Another benefit, the expense of working outside the home (fast food, convenience foods, dry cleaning, work clothes, etc.) disappear, because the at-home parent can choose to focus on ways to save the family money.

It is also possible to choose to stay at home even with a low income. My husband was earning only $18,000 a year when we had our first child. We were very frugal, buying used furniture, having date night at home, and sharing one car.

The main attraction for stay at home parents though is one that has nothing to do with finances. Watching your children grow and explore the world can be an amazing way to spend your time. Kristin Crawford, a mom of 2, has no shortage of activities she provides for her children. “My son loves going places in the car. We go out of the house pretty much everyday. We have playgroups, the zoo, the Y, and other kids play places outside the home.”

The main drawback to staying at home is making sure the at home parent gets plenty of adult interaction. Many moms use the internet for this purpose, and connect with other moms all over the country and world that are facing the same issues. “I couldn’t work because I couldn’t make enough to cover childcare costs, but I needed something for ‘me.’ Hobbies didn’t seem to work out, but I have been able to include volunteer work that has helped keep me in contact with the outside world,” shares Kathy Lopez.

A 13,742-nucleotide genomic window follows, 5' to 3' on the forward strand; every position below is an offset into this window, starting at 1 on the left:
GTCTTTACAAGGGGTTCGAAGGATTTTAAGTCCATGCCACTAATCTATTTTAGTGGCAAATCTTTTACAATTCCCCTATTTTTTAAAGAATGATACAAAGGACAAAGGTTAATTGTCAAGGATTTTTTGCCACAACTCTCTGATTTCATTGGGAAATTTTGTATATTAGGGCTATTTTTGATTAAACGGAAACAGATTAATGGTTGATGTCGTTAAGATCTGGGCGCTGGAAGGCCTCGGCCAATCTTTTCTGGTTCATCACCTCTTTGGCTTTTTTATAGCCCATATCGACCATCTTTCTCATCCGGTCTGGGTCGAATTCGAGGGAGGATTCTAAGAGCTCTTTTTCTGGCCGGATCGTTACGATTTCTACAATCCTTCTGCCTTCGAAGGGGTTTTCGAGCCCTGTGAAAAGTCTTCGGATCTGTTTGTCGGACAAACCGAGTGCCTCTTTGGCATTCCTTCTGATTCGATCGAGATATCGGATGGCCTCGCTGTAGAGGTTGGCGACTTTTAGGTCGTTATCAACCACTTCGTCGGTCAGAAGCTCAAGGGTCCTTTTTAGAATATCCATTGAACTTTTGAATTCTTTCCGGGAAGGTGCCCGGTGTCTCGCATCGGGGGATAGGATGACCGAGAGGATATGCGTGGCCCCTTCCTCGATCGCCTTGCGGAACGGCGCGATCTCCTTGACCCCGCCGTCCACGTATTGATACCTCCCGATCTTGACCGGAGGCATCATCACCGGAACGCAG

When Does Staying At Home Make Sense?

Staying at home makes sense when childcare expenses are more than or equal to the parents take home pay. It also makes sense for those families who believe that having a parent at home is beneficial to their child(ren). Parents with larger families, the desire, or the personality suited towards taking care of children are the ones who make it work best.

Alternatives

Many families choose neither of the above. They may choose, as one commenter posted “babysharing”, nannies, au pairs, family members who watch their children for free, or a combination of daycare and staying at home. Still other parents choose to work opposite shifts, like Kathy Lopez’s cousin who, “decided to have someone at home with their kid/s because it was important to them. My cousin switches off with her husband. She works daytime hours at an investment firm and he works an overnight shift as a cop in the city.”

Freelancing, consulting and owning a small business all require endless hours of work, but because you are your own boss, you can often make time to start a business or blog when the children are napping.